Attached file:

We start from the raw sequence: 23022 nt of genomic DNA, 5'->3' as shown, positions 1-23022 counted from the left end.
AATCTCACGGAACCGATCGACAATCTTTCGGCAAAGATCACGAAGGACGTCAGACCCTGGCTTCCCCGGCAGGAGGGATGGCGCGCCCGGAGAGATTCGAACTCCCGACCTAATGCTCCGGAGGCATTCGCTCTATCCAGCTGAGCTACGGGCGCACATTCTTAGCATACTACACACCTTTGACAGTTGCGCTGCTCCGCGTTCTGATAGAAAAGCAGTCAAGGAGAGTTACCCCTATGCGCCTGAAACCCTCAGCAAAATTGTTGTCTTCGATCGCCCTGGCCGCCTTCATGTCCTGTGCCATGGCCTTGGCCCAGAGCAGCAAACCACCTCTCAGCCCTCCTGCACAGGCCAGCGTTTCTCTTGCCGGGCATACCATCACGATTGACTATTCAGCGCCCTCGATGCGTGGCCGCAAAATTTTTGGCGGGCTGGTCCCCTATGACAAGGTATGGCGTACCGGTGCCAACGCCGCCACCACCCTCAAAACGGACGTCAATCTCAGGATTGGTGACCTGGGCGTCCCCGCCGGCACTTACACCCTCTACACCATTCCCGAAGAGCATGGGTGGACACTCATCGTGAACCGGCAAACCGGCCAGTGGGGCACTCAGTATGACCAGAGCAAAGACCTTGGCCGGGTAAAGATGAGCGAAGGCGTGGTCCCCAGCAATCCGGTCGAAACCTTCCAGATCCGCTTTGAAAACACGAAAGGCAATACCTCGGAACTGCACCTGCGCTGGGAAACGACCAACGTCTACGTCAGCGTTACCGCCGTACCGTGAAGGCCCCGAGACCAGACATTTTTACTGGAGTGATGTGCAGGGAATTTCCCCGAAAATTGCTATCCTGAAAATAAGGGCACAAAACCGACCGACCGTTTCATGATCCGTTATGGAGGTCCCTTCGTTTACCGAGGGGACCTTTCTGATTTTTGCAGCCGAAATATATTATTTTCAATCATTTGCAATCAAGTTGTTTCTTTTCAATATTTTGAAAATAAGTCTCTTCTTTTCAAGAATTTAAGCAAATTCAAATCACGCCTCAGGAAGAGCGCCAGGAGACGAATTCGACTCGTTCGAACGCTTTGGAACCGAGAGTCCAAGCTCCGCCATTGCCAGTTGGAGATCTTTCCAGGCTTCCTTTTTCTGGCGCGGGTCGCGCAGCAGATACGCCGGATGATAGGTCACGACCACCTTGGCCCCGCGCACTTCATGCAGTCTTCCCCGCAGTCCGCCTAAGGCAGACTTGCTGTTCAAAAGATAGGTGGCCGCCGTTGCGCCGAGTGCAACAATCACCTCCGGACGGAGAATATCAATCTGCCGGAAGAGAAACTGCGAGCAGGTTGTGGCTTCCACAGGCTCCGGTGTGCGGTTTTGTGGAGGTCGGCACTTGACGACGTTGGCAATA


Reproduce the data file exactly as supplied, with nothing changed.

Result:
We start from the raw sequence: 23022 nt of genomic DNA, 5'->3' as shown, positions 1-23022 counted from the left end.
AATCTCACGGAACCGATCGACAATCTTTCGGCAAAGATCACGAAGGACGTCAGACCCTGGCTTCCCCGGCAGGAGGGATGGCGCGCCCGGAGAGATTCGAACTCCCGACCTAATGCTCCGGAGGCATTCGCTCTATCCAGCTGAGCTACGGGCGCACATTCTTAGCATACTACACACCTTTGACAGTTGCGCTGCTCCGCGTTCTGATAGAAAAGCAGTCAAGGAGAGTTACCCCTATGCGCCTGAAACCCTCAGCAAAATTGTTGTCTTCGATCGCCCTGGCCGCCTTCATGTCCTGTGCCATGGCCTTGGCCCAGAGCAGCAAACCACCTCTCAGCCCTCCTGCACAGGCCAGCGTTTCTCTTGCCGGGCATACCATCACGATTGACTATTCAGCGCCCTCGATGCGTGGCCGCAAAATTTTTGGCGGGCTGGTCCCCTATGACAAGGTATGGCGTACCGGTGCCAACGCCGCCACCACCCTCAAAACGGACGTCAATCTCAGGATTGGTGACCTGGGCGTCCCCGCCGGCACTTACACCCTCTACACCATTCCCGAAGAGCATGGGTGGACACTCATCGTGAACCGGCAAACCGGCCAGTGGGGCACTCAGTATGACCAGAGCAAAGACCTTGGCCGGGTAAAGATGAGCGAAGGCGTGGTCCCCAGCAATCCGGTCGAAACCTTCCAGATCCGCTTTGAAAACACGAAAGGCAATACCTCGGAACTGCACCTGCGCTGGGAAACGACCAACGTCTACGTCAGCGTTACCGCCGTACCGTGAAGGCCCCGAGACCAGACATTTTTACTGGAGTGATGTGCAGGGAATTTCCCCGAAAATTGCTATCCTGAAAATAAGGGCACAAAACCGACCGACCGTTTCATGATCCGTTATGGAGGTCCCTTCGTTTACCGAGGGGACCTTTCTGATTTTTGCAGCCGAAATATATTATTTTCAATCATTTGCAATCAAGTTGTTTCTTTTCAATATTTTGAAAATAAGTCTCTTCTTTTCAAGAATTTAAGCAAATTCAAATCACGCCTCAGGAAGAGCGCCAGGAGACGAATTCGACTCGTTCGAACGCTTTGGAACCGAGAGTCCAAGCTCCGCCATTGCCAGTTGGAGATCTTTCCAGGCTTCCTTTTTCTGGCGCGGGTCGCGCAGCAGATACGCCGGATGATAGGTCACGACCACCTTGGCCCCGCGCACTTCATGCAGTCTTCCCCGCAGTCCGCCTAAGGCAGACTTGCTGTTCAAAAGATAGGTGGCCGCCGTTGCGCCGAGTGCAACAATCACCTCCGGACGGAGAATATCAATCTGCCGGAAGAGAAACTGCGAGCAGGTTGTGGCTTCCACAGGCTCCGGTGTGCGGTTTTGTGGAGGTCGGCACTTGACGACGTTGGCAATA